3. We need more lab-based studies
As readers have also pointed out in the comments earlier this week, several of the studies that I have discussed in this series have been cross-sectional epidemiological studies. These studies are interesting, but they can’t really explain whether excess sedentary behaviour causes health problems, or whether health problems cause people to engage in more sedentary behaviour. There have been a few notable longitudinal studies examining the relationship between sedentary behaviour and mortality (as discussed in Part 2 of this series), as well as a number of interesting lab-based studies in animals and humans (as discussed in Part 4). And yet there seems to be an almost unending flood of papers reporting cross-sectional relationships between body weight and TV watching, despite the relationship already being well characterized by numerous studies and reviews (seriously – we know there’s a relationship between TV watching and BMI… it’s time to move on to bigger and better things!).
If we are to advance our understanding of sedentary physiology, it is time that we focus our efforts on understanding the mechanisms underlying these relationships, which will require lab-based interventions that examine the physiological impact of controlled doses of sedentary behaviour. In other words, it is time that we apply the exercise physiology paradigm of lab-based interventions to this new field of sedentary physiology. Along with longitudinal observational studies, and randomized trials which aim to reduce sedentary behaviour among free-living individuals, these studies will dramatically improve our understanding of the relationship between sedentary behaviour and chronic disease.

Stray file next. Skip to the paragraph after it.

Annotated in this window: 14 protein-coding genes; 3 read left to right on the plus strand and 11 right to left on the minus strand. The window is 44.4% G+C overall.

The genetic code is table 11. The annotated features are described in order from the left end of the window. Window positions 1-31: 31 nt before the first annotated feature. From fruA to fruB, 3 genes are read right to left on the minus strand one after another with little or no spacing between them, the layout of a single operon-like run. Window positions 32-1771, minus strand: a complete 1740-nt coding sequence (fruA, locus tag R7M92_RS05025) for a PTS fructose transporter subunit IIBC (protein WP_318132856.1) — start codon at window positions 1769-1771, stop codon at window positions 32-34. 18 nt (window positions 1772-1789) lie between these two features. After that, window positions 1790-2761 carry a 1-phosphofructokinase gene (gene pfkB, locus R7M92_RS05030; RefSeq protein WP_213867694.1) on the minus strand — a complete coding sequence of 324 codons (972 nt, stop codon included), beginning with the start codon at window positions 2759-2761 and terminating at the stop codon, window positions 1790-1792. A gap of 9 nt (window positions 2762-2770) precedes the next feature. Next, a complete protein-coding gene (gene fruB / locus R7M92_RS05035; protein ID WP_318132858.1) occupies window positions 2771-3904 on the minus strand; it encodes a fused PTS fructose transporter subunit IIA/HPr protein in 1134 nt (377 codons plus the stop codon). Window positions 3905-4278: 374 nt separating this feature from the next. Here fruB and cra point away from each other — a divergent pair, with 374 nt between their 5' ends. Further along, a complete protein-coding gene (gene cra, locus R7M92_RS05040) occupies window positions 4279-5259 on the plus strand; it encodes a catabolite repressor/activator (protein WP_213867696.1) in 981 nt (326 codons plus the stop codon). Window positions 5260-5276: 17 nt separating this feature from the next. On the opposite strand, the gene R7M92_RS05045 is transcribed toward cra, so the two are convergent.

4. We need a better understanding of the determinants of sedentary behaviour
While it is now reasonably clear that sitting “too much” is bad for your health, we don’t really know what factors influence the amount of time that you spend sitting. And until we understand the determinants of sedentary behaviour, it is obviously difficult to implement public health interventions that will help reduce sedentary time. Just as ecological models have been used to help us improve our understanding of the determinants of physical activity, we now need to develop similar models that can be applied to sedentary behaviour. And once we know the determinants, we can attempt to modify them and assess whether there is a noticeable impact on sedentary behaviour and/or health outcomes.
And that brings us to the end of this series of sedentary physiology! As I mentioned earlier in the week, several colleagues and I recently published a review paper on the field of sedentary physiology, which is what led me to write this series in the first place. The publication of this paper has been a pretty exciting moment for me since it was my first peer-reviewed publication with my current lab group here in Ottawa, and also because the paper was a collaboration with two members of the AusDiab study team in Australia who have published some of the most influential papers in the field of sedentary physiology (including the “breaks in sedentary time” paper that we focused on in Part 3 of this series earlier in the week). This series on sedentary physiology can be thought of as the Cliffs Notes version of the paper, and I’d encourage anyone looking for a more detailed discussion of sedentary physiology to check out the pdf here (the website of the journal itself, which provides open access to everyone with a Canadian IP address, is here). Let me know if anyone has trouble accessing it in either location (I’m happy to send you a copy). Thanks to everyone who joined the discussion this week, it has been a real pleasure spending a whole week writing solely about my favourite area of research!